It’s no secret that the U.S. Department of Health and Human Services (HHS) recently launched a number of efforts aimed at enhancing transparency in the U.S. health care system. These efforts include better access to one’s own medical record information and various drug pricing disclosure initiatives. But...
Within a recent (and lengthy) proposed rule, HHS asked for comments on the possibility of requiring public disclosure of providers’ negotiated payment amounts from insurers – such as the amount Blue Cross pays a particular hospital for performing a knee replacement surgery.
That “trial balloon” has ignited a fair amount of discussion and debate. The matter itself demonstrates the tug between patients having the right to know the real cost of their health care versus providers and insurers being able to conduct their business in the same manner as other buyers and sellers.
Under federal antitrust laws, competitors are prohibited from acting in a manner that restrains trade. To that end, antitrust laws rather zealously guard knowledge of an insurer’s payment information. For example, competitors are prohibited from sharing non-public pricing information if done in order to fix prices or where the sharing may facilitate price collusion. Antitrust regulators only allow competitors to use surveys of pricing and payment information that give general “benchmarking” data but that do not disclose any actual amounts paid by insurers.
While anyone can go into a store and see what it charges for a bottle of milk, we don’t usually know what the store itself paid for that bottle. But HHS goes so far as to propose the possibility of a “provider’s negotiated rates for all plans” being posted on a public website. Disclosure of such information, therefore, would constitute a radical departure from what is allowed under current antitrust laws.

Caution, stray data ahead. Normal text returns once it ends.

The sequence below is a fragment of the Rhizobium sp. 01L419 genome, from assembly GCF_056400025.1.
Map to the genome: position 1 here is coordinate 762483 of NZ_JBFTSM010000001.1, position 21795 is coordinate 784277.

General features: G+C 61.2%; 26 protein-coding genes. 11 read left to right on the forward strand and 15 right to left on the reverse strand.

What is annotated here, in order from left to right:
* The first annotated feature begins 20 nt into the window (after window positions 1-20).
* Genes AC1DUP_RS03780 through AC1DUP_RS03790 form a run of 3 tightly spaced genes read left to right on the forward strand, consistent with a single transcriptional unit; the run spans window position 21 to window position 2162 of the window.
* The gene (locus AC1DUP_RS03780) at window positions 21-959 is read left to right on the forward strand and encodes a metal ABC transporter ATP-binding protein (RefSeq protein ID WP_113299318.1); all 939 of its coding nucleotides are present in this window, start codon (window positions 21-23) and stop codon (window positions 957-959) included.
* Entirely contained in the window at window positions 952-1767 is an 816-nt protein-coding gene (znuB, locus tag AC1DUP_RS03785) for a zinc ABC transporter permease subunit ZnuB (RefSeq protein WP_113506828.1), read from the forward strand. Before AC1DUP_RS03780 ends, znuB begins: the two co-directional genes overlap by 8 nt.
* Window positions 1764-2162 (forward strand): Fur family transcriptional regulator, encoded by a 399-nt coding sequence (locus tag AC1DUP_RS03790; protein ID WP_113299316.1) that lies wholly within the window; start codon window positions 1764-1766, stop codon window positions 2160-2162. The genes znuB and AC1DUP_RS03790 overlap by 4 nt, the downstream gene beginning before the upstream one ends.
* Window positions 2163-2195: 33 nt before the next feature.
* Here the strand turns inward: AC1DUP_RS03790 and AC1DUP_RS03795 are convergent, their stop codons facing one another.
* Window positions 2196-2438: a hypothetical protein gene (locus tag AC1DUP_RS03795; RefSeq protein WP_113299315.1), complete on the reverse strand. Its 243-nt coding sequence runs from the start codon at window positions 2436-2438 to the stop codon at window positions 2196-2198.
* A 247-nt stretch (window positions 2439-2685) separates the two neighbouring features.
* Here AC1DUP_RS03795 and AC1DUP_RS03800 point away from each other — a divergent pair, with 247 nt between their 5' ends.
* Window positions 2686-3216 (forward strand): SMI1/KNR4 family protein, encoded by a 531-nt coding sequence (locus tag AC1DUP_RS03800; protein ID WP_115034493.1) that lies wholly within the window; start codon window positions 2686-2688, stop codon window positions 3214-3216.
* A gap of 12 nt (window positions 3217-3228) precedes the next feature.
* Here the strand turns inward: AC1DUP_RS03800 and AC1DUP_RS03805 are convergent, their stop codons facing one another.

Perhaps not surprisingly, the provider community is opposed. One executive from the American Hospital Association reportedly stated, “This isn’t really what consumers need or want. What consumers need and want is, ‘What are their out-of-pocket costs?’” At the same time, many consumers are applauding the proposal as another step toward demystifying the financial aspects of health care delivery.
But the legal issues raised by HHS’s proposal have received little attention thus far. In addition to concerns about price fixing, agencies like the Federal Trade Commission have long indicated that knowledge of insurer payment information may lead to “tacit collusion” among providers. That means, even if providers do not directly coordinate their negotiations with insurers, they may do so tacitly based on their knowledge of what other providers are being paid for the same services or care.
At a minimum, HHS’s initiative may require new regulations or agency guidelines allowing for such disclosures. There is a track record of agencies issuing guidelines that permit certain activities between providers, in certain circumstances, which the agencies have indicated they will not pursue as legal violations. This has occurred, for example, with regard to some value-based payment initiatives within the Medicare program.
But such sharing of insurer payment information is unprecedented in the health care arena, and it raises a number of difficult questions. One concern is the extent to which an agency may issue rules in direct contrast to long-held statutory standards and judicial precedent. To that end, any such rule may quickly find itself subject to a lawsuit challenging its validity.
HHS’s proposal is further evidence of its efforts to increase consumer knowledge and awareness of our health care system – and usually, more knowledge is a good thing. However, this particular HHS initiative may prove to be uniquely challenging in light of long-standing antitrust principals.